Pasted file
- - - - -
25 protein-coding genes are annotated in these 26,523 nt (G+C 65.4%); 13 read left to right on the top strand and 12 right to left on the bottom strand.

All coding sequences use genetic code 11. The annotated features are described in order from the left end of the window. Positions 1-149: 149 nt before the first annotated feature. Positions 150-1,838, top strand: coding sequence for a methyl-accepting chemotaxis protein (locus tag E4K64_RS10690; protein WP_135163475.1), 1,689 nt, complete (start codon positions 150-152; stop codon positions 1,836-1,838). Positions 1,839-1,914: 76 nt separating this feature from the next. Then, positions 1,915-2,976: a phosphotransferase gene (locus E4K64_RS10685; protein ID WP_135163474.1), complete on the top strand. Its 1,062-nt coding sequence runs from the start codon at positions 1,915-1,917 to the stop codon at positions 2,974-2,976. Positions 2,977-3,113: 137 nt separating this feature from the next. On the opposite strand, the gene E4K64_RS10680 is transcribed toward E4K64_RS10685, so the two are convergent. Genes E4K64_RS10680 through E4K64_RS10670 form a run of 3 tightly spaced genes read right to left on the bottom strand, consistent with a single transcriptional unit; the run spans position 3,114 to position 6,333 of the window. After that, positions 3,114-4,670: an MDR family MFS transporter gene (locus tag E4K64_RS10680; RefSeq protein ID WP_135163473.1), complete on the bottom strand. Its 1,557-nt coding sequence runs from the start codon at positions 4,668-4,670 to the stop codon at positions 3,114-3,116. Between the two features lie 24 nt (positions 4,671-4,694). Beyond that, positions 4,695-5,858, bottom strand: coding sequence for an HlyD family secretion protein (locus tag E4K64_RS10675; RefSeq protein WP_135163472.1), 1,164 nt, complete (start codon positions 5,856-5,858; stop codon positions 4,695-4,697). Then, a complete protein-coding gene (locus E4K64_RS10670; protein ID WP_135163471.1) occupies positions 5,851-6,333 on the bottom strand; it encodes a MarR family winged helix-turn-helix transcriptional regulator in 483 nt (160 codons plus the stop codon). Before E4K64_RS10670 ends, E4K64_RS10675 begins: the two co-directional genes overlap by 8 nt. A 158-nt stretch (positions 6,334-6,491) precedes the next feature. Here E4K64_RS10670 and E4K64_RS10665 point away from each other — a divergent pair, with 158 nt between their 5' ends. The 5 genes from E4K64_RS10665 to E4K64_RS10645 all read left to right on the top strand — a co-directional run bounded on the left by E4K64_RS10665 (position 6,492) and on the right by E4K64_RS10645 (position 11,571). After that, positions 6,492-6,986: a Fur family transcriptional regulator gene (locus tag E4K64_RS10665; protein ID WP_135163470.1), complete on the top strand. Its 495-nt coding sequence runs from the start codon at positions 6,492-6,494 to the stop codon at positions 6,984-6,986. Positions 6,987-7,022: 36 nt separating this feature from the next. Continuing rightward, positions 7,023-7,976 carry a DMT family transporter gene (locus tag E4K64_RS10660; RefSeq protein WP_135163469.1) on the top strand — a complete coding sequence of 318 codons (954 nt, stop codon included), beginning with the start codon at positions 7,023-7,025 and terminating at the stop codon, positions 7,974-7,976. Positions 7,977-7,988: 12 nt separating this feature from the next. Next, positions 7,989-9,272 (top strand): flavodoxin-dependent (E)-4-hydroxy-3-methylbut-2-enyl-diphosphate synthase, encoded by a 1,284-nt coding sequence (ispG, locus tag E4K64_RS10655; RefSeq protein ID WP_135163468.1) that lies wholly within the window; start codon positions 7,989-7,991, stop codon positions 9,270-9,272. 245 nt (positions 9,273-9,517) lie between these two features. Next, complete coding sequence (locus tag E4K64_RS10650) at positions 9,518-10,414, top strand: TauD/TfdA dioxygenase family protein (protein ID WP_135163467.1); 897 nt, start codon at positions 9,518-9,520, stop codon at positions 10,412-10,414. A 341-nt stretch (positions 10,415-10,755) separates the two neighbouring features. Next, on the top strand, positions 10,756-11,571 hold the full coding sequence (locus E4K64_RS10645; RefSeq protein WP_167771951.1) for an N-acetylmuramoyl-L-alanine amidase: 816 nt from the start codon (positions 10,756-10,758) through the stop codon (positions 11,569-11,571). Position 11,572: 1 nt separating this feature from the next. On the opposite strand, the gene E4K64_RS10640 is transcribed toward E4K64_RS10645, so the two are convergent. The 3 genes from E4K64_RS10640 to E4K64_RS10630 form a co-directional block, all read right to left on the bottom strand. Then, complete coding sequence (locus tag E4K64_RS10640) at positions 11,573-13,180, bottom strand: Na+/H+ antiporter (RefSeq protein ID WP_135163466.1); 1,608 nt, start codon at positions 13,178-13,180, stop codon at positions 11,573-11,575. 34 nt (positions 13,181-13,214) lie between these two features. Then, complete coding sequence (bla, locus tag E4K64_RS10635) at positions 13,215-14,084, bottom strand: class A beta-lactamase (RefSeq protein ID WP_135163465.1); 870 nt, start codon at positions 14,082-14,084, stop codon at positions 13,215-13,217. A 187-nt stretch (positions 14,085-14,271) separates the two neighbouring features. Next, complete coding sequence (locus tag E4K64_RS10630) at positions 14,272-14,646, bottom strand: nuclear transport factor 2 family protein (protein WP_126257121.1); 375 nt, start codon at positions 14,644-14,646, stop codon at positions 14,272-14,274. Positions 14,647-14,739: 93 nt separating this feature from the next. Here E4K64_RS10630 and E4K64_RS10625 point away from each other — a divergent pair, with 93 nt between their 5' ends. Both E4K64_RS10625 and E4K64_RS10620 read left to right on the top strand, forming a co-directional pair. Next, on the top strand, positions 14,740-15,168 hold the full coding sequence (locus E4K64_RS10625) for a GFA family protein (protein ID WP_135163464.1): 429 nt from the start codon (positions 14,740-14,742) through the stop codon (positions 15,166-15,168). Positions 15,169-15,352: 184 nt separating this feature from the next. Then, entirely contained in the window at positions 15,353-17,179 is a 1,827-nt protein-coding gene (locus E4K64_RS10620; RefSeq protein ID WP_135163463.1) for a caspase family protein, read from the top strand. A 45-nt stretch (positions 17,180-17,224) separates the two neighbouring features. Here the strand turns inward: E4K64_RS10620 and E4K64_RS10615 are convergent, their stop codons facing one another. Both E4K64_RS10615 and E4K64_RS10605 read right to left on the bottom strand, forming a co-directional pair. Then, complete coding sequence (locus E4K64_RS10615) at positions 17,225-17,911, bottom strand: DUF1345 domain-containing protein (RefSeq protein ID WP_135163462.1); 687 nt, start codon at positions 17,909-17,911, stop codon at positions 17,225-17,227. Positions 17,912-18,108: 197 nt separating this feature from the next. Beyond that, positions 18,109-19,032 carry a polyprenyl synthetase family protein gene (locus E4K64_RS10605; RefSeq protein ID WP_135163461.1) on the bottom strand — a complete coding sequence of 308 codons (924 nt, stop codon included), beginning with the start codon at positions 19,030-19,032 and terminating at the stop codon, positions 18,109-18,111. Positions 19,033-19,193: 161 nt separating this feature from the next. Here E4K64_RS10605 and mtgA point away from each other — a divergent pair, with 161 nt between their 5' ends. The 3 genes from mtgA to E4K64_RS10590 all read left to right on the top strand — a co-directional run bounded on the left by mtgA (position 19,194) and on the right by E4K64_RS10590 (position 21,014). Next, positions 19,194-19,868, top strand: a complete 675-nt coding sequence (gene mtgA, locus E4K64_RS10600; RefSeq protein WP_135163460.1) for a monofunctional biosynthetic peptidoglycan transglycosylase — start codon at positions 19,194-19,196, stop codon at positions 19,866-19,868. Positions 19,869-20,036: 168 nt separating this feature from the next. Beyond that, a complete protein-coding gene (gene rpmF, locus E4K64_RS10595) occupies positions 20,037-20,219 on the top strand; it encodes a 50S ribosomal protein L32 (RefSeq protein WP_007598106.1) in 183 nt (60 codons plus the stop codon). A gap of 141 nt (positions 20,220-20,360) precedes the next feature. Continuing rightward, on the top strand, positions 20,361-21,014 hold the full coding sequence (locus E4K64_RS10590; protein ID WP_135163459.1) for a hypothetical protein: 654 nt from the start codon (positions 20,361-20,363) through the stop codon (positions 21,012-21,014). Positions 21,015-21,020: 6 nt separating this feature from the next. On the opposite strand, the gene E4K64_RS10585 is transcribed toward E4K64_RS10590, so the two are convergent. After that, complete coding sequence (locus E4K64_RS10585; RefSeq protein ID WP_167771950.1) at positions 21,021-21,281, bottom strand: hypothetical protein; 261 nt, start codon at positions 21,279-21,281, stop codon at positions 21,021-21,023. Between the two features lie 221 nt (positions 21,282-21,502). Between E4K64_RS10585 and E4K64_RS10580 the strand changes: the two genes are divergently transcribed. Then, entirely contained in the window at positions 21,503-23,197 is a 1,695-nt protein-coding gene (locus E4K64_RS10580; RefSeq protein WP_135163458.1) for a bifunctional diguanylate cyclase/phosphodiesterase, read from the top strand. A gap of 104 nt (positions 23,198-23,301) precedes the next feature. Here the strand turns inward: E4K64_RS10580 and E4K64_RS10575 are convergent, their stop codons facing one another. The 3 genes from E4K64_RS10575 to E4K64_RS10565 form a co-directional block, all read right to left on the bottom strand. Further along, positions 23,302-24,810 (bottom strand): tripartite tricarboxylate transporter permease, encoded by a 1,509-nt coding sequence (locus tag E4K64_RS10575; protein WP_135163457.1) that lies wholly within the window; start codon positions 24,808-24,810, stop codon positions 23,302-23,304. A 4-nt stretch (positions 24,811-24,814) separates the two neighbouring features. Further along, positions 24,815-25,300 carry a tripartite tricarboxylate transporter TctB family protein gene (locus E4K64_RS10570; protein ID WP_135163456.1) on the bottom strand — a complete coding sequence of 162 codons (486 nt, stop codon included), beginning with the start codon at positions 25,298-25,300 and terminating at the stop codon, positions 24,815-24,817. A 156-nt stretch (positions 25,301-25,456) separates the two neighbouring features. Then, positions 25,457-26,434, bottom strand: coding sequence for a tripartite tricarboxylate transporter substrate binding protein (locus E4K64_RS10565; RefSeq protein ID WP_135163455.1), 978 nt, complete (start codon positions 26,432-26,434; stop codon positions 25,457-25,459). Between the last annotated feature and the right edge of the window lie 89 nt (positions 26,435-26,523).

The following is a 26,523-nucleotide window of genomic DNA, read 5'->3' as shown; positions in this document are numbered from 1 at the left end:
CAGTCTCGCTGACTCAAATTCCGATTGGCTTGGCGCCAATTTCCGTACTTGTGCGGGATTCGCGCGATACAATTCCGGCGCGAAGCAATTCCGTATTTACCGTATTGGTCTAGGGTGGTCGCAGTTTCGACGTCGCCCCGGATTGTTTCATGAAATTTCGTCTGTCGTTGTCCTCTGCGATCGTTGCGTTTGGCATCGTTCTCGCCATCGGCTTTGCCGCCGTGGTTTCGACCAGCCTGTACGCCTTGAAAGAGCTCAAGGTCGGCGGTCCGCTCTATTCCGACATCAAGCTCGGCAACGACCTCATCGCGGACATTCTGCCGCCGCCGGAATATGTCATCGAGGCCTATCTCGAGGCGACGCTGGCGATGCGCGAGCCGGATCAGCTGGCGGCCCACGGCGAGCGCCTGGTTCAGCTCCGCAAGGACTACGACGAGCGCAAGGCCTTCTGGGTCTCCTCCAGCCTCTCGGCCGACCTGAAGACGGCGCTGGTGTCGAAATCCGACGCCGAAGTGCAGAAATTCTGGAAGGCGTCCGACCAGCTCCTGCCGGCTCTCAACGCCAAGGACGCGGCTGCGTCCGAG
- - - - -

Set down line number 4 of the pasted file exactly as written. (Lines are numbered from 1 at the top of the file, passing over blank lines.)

CAGTCTCGCTGACTCAAATTCCGATTGGCTTGGCGCCAATTTCCGTACTTGTGCGGGATTCGCGCGATACAATTCCGGCGCGAAGCAATTCCGTATTTACCGTATTGGTCTAGGGTGGTCGCAGTTTCGACGTCGCCCCGGATTGTTTCATGAAATTTCGTCTGTCGTTGTCCTCTGCGATCGTTGCGTTTGGCATCGTTCTCGCCATCGGCTTTGCCGCCGTGGTTTCGACCAGCCTGTACGCCTTGAAAGAGCTCAAGGTCGGCGGTCCGCTCTATTCCGACATCAAGCTCGGCAACGACCTCATCGCGGACATTCTGCCGCCGCCGGAATATGTCATCGAGGCCTATCTCGAGGCGACGCTGGCGATGCGCGAGCCGGATCAGCTGGCGGCCCACGGCGAGCGCCTGGTTCAGCTCCGCAAGGACTACGACGAGCGCAAGGCCTTCTGGGTCTCCTCCAGCCTCTCGGCCGACCTGAAGACGGCGCTGGTGTCGAAATCCGACGCCGAAGTGCAGAAATTCTGGAAGGCGTCCGACCAGCTCCTGCCGGCTCTCAACGCCAAGGACGCGGCTGCGTCCGAG